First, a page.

The nonprofit Sundance Institute has announced the largest endowment gift in its history, a $4 million dollar endowment to the Institute’s Indigenous Program from the Federated Indians of Graton Rancheria (FIGR). The opportunities created through the Federated Indians of Graton Rancheria | Sundance Institute Endowment will provide support for Indigenous artists from California-based tribes, both federally and non-federally recognized. The gift will allow the Institute to expand the offerings already available to artists through the Indigenous Program, an integral component of the Institute’s work that officially began in 1994 and has been woven into the organization’s values since its inception in 1981, when Native American filmmakers were invited by founder Robert Redford to participate in the originating meetings of Sundance Institute and its first filmmaking lab.
The endowment gift was facilitated by FIGR Tribal Chairman Greg Sarris, who himself was a participant in Sundance Institute’s 1992 Screenwriters Lab. In the immediate future, the endowment will create a new Fellowship for emerging and midcareer Indigenous artists with a project in development or production, providing critical financial and creative support. The Graton fellows will each receive a grant of $25,000, yearlong creative mentorship from Indigenous Program staff, access to creative and professional development opportunities, and support to attend the Sundance Film Festival. The gift will also support the creation of scholarships with Sundance Collab, Sundance Institute’s digital learning space for artists from around the world. Applications are open from now until August 28, 2023, for the first round of fellowships and scholarships to be distributed in 2024.
“When I was a part of the Screenwriter’s Lab at Sundance in 1992, I witnessed firsthand the incredible support that the Institute provides to all artists, but Indigenous talent specifically,” said Greg Sarris, Tribal Chairman of the Federated Indians of Graton Rancheria. “We are excited to see the creative breakthroughs from future fellows and scholarship recipients. Supporting and nurturing these artists will open up pathways to success for the entire California Indigenous creative community and enable us to tell our stories.”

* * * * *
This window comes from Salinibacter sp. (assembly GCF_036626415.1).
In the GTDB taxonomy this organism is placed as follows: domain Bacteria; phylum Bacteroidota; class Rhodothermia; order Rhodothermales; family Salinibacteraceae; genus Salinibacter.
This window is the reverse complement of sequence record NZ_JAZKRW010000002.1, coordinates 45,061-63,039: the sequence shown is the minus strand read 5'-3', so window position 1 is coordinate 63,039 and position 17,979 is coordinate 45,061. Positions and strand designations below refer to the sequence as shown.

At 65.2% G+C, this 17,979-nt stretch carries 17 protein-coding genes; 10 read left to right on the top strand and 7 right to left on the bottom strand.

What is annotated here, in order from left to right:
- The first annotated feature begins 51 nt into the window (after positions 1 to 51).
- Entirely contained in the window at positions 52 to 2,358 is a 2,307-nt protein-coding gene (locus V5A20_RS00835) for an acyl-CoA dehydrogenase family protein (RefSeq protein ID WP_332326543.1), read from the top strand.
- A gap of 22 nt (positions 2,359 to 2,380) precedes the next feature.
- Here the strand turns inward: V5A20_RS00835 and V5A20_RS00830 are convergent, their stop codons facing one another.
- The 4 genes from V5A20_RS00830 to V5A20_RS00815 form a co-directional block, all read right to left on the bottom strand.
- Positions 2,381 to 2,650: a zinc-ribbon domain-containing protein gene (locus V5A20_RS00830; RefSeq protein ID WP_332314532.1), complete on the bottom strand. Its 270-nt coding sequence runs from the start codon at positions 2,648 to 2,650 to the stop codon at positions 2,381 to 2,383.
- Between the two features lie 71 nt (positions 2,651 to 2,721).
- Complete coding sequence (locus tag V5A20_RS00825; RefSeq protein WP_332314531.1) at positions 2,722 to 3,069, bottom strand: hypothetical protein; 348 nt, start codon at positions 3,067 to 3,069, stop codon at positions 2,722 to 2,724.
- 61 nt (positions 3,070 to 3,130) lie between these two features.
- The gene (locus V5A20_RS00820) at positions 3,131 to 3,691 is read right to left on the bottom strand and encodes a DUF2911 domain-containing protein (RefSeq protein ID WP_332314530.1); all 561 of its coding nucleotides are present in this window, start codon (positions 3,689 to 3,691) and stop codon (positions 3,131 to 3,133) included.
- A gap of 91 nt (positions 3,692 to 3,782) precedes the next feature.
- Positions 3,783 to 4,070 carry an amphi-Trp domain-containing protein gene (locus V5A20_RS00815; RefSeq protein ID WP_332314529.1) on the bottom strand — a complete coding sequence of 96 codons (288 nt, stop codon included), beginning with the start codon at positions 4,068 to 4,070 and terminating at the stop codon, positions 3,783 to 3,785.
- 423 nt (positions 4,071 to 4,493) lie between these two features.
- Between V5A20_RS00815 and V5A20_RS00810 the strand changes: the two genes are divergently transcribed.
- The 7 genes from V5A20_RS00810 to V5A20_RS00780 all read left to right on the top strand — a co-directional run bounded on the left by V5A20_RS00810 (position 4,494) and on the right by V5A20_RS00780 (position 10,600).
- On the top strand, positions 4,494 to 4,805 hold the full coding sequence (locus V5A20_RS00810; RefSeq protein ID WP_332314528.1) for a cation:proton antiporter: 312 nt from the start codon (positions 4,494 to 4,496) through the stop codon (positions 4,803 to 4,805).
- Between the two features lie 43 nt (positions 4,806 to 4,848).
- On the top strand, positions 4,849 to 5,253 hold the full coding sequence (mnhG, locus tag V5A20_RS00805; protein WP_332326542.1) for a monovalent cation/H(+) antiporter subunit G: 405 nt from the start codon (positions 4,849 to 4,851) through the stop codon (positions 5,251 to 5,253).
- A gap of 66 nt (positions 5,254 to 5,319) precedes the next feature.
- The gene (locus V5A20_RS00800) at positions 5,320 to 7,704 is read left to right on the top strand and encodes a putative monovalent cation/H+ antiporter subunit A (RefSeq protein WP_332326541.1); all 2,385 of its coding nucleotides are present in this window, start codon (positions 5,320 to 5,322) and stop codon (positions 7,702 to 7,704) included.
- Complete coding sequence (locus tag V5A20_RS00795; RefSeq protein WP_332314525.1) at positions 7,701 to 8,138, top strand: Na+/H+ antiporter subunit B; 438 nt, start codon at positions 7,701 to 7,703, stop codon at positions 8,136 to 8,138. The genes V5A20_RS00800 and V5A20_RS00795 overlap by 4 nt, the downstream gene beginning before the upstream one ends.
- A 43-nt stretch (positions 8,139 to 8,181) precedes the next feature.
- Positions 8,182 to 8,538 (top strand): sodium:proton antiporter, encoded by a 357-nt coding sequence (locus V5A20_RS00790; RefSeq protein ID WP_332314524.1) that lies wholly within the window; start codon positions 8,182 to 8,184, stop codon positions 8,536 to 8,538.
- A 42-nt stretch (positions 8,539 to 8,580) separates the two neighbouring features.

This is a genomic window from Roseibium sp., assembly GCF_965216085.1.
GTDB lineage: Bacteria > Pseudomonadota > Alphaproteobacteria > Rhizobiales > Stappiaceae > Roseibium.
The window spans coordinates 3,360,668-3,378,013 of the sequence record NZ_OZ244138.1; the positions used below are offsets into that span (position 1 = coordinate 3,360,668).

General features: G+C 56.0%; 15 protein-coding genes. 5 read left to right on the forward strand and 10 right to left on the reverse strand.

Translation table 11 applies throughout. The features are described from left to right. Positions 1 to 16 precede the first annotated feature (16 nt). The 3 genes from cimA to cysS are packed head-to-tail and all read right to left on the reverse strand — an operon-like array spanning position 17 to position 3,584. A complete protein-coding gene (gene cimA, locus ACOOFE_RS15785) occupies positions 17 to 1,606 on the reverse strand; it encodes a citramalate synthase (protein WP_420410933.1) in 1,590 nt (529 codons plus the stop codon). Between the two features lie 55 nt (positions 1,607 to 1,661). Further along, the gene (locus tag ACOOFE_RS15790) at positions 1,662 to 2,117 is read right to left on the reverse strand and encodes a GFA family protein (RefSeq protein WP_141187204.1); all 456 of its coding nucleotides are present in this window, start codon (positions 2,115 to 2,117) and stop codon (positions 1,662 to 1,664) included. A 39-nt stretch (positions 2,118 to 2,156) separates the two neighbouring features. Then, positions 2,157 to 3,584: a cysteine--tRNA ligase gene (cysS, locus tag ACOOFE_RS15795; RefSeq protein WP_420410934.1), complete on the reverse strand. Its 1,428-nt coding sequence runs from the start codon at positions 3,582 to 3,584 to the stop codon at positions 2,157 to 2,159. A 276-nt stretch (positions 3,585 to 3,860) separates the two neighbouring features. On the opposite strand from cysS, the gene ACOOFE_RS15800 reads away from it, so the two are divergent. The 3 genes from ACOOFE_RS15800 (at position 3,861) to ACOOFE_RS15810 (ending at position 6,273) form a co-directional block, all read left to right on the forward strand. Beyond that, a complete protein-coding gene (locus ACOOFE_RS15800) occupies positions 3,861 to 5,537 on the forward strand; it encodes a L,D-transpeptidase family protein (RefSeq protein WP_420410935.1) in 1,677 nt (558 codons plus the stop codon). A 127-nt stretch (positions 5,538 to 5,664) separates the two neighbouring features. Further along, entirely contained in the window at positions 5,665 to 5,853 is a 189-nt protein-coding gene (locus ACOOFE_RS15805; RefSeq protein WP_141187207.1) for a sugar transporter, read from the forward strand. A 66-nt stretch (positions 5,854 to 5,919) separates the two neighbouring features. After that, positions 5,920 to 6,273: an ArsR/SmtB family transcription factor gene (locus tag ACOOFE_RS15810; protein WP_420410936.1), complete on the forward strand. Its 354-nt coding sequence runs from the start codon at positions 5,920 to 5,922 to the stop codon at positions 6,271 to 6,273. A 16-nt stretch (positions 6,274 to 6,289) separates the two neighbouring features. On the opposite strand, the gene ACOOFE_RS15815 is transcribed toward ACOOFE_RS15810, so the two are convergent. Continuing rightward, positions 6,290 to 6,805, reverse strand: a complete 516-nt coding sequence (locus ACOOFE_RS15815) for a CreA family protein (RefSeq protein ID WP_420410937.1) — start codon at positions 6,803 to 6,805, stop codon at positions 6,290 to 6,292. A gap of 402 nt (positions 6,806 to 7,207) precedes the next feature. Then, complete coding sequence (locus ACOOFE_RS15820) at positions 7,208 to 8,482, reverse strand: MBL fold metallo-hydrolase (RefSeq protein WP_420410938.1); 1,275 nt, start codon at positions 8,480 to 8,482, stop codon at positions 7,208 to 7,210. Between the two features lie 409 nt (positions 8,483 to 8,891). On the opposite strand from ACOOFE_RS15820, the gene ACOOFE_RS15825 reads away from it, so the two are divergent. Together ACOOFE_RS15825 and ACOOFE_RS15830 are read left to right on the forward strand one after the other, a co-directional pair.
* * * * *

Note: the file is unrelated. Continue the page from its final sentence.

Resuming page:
“So much of cinema’s history and the establishment of the American film industry has been created within California, but very rarely has it ever included the people on whose very land sustained it. That’s why it’s so heartening to think of all the artists that will benefit from this generous gift,” said Adam Piron, Director of Sundance Institute’s Indigenous Program. “The ripple effect of the opportunities created through this endowment will be significant. Our program is dedicated to empowering a broad range of Indigenous voices, and we’re so excited to be able to expand our mission, specifically to California Indigenous tribes, with the addition of the fellowship and Collab scholarships.”
“As a nonprofit, the Institute is so grateful to Greg Sarris and the Federated Indians of Graton Rancheria on this incredibly generous gift that will ensure we are able to continue meaningfully supporting the development of the careers of Indigenous storytellers from tribes throughout the state of California,” said Joana Vicente, Sundance Institute CEO. “It means a lot to us that so many Native talents will be provided a space to learn, connect, and create thanks to this substantial support, and we’re especially appreciative of Greg for giving back to the Sundance family he has belonged to for decades.”
Sundance Institute has a rich history in supporting Indigenous storytellers who have made successful careers working in the film and television industry. Over the years, we have championed Sydney Freeland, Sterlin Harjo, Sky Hopinka, Blackhorse Lowe, Fox Maxy, Caroline Monnet, Shaandiin Tome, Erica Tremblay, Taika Waititi, and more. The Federated Indians of Graton Rancheria | Sundance Institute Endowment will help Sundance further grow this community.
Interested applicants must be affiliated with a tribe within the state of California and can learn more here.
About the Federated Indians of Graton Rancheria
Graton Rancheria is a federally recognized Indian tribe comprising Coast Miwok and Southern Pomo Indians. Legislation restoring federal recognition to the Federated Indians of Graton Rancheria was signed into law in December 2000. Tribal lands are located in Rohnert Park, Sonoma County, California. For more information, visit www.gratonrancheria.com.